This may all be a bit harsh: the writing is fluid, the tensions between the occupied and the occupiers and the compromises required to stay alive are developed, and the mystery of the young woman's death is well presented. Again, I think the structure could have been improved with better focus.

The metaphor is an important element in writing, and well done it can be a powerful device; not well done, it can be trite and boring. Binding has a good turn with metaphors, for example:

...he was a pasty man and indignation quivered on him like cooked fat on the
bone.

When her guard was up, the hard quality of her character surfaced and split her haughty composure like fissures on a rock.

...news of his tragedy had not travelled then, though it seemed to follow him in his wake like a draw of a great ship, churning the settled ground of occupation for the scavengers to wheel above in heady excitement.
  John | Dec 1, 2005 |
Showing 5 of 5
no reviews | add a review
You must log in to edit Common Knowledge data.
For more help see the Common Knowledge help page.
Series (with order)
Canonical title
Original title
Alternative titles
Original publication date
People/Characters
Important places
Important events
Related movies
Awards and honors
Epigraph
Dedication
First words
Quotations
Last words
Disambiguation notice
Publisher's editors
Blurbers
Publisher series
Original language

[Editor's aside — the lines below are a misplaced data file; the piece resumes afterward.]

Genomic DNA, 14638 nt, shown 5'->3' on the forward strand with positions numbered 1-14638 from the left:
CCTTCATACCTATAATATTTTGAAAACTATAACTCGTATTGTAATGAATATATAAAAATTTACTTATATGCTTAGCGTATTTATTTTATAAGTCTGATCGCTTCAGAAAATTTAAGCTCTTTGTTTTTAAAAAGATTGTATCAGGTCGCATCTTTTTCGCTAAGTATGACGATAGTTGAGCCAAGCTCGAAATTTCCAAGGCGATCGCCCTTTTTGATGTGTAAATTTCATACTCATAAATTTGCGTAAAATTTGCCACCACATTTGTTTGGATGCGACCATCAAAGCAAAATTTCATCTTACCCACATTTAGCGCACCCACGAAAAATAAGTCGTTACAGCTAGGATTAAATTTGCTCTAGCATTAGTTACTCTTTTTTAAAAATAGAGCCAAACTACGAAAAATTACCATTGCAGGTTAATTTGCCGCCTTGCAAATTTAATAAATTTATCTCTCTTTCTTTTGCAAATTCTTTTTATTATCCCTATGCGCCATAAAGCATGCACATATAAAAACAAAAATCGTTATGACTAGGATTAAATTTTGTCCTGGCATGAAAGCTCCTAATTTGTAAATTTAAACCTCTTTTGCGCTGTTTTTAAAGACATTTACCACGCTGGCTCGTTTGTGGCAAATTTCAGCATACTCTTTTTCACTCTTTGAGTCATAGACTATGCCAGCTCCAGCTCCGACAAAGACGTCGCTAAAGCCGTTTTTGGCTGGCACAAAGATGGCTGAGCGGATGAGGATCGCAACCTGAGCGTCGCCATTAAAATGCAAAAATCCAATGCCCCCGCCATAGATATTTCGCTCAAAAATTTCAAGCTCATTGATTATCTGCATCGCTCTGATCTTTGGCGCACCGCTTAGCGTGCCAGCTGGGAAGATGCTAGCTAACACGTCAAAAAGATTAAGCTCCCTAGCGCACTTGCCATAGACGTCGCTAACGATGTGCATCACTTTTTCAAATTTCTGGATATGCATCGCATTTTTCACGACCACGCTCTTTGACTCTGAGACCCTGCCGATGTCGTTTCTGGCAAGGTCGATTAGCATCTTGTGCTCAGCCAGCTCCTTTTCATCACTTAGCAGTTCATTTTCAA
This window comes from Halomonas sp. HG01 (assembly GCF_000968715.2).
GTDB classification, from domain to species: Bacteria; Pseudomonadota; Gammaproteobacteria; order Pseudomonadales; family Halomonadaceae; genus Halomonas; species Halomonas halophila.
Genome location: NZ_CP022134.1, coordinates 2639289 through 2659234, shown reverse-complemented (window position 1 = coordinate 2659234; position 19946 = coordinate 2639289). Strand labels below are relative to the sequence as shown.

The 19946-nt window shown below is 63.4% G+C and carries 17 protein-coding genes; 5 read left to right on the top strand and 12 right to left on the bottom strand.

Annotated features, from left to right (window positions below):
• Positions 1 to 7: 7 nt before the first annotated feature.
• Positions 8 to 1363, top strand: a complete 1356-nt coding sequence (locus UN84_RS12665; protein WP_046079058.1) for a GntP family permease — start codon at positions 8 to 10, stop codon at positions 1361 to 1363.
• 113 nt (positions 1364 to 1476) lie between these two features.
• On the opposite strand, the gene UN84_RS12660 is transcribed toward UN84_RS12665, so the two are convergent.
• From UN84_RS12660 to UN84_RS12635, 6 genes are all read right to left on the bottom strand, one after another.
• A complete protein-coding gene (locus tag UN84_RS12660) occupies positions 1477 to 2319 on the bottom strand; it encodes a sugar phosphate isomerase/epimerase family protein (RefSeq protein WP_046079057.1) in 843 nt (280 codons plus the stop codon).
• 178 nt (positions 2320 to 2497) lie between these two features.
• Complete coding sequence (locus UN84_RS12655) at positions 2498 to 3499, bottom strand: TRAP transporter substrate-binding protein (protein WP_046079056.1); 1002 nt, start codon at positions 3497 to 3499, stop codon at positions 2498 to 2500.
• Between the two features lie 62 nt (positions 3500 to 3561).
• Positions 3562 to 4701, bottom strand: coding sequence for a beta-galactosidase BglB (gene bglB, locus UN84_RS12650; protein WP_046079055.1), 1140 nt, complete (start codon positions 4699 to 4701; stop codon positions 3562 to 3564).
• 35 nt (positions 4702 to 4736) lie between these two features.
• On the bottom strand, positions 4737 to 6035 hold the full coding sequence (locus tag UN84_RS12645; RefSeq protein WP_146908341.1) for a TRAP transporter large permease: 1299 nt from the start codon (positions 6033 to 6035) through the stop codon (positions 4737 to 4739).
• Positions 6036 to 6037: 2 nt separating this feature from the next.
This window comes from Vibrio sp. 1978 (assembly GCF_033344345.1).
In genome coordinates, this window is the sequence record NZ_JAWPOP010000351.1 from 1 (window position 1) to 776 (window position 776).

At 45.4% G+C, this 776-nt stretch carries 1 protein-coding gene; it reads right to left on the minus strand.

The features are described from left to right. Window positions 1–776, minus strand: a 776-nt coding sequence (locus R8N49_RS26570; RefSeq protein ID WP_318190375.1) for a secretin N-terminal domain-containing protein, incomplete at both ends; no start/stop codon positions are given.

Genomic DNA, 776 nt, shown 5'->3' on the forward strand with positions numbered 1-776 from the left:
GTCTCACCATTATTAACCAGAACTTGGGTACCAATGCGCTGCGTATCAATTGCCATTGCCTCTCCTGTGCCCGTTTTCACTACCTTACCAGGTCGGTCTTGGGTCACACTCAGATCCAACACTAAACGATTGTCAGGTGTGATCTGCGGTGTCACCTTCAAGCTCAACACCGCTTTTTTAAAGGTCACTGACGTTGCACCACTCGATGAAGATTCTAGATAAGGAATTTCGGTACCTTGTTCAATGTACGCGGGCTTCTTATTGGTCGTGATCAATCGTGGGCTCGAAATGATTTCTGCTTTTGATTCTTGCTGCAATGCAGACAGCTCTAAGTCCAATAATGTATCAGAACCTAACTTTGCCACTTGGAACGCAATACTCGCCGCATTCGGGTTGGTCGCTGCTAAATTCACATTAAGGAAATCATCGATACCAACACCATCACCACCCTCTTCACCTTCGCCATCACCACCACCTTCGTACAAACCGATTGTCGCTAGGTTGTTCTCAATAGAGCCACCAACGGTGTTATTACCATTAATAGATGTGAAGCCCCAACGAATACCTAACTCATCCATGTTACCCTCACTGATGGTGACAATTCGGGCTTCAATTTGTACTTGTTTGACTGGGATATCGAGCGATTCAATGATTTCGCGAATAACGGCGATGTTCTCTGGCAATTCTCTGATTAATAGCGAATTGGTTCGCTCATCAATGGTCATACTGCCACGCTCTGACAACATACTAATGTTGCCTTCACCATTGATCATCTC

References to this work on external resources.

Wikipedia in English (1)

Book description
Haiku summary

Amazon.com Product Description (ISBN 0330350463, Paperback)

'The island in question is Guernsey, during the German occupation in the Second World War, and the book itself is part thriller, part love story, and wholly engrossing on the subject of occupation and its moral choices. Who can be confident today how he or she would have behaved under such circumstances?' Antonia Fraser, Books of the Year, Sunday Telegraph 'How close is the relationship between menace and protection, how powerful the seduction of treachery and how intense the relationships forged in the crucible of a small island are vividly demonstrated by Binding...a novel of rewarding subtlety and insight into the best and worst of human nature' Jane Shilling, The Times 'Tim Binding is a very clever writer...As a murder- mystery, this is immensely readable. But it is much more than that...a thought-provoking study of men and women in a time of madness' Simon Linnell, Daily Telegraph 'Binding captures the essence of life under occupation with fine description of character and a taut plot...There are heart-stopping twists and turns in the way in which people behave and react...This is high-class fiction: tense, compassionate, surprising and moving' Catherine Pepinster, Independent on Sunday

(retrieved from Amazon Mon, 30 Sep 2013 13:29:39 -0400)

(see all 3 descriptions)

During World War II, a German officer and a British policeman jointly investigate the murder of a woman they both loved. It happens on Guernsey, a British island under German occupation.

(summary from another edition)

Quick Links

Swap Ebooks Audio
7 avail.
3 wanted
1 pay

Popular covers

Rating

Average: (3.43)
0.5
1 2
1.5 1
2
2.5 1
3 8
3.5 1
4 11
4.5
5 3

Is this you?

Become a LibraryThing Author.

 

Help/FAQs | About | Privacy/Terms | Blog | Contact | LibraryThing.com | APIs | WikiThing | Common Knowledge | Legacy Libraries | Early Reviewers | 92,708,240 books! | Top bar: Always visible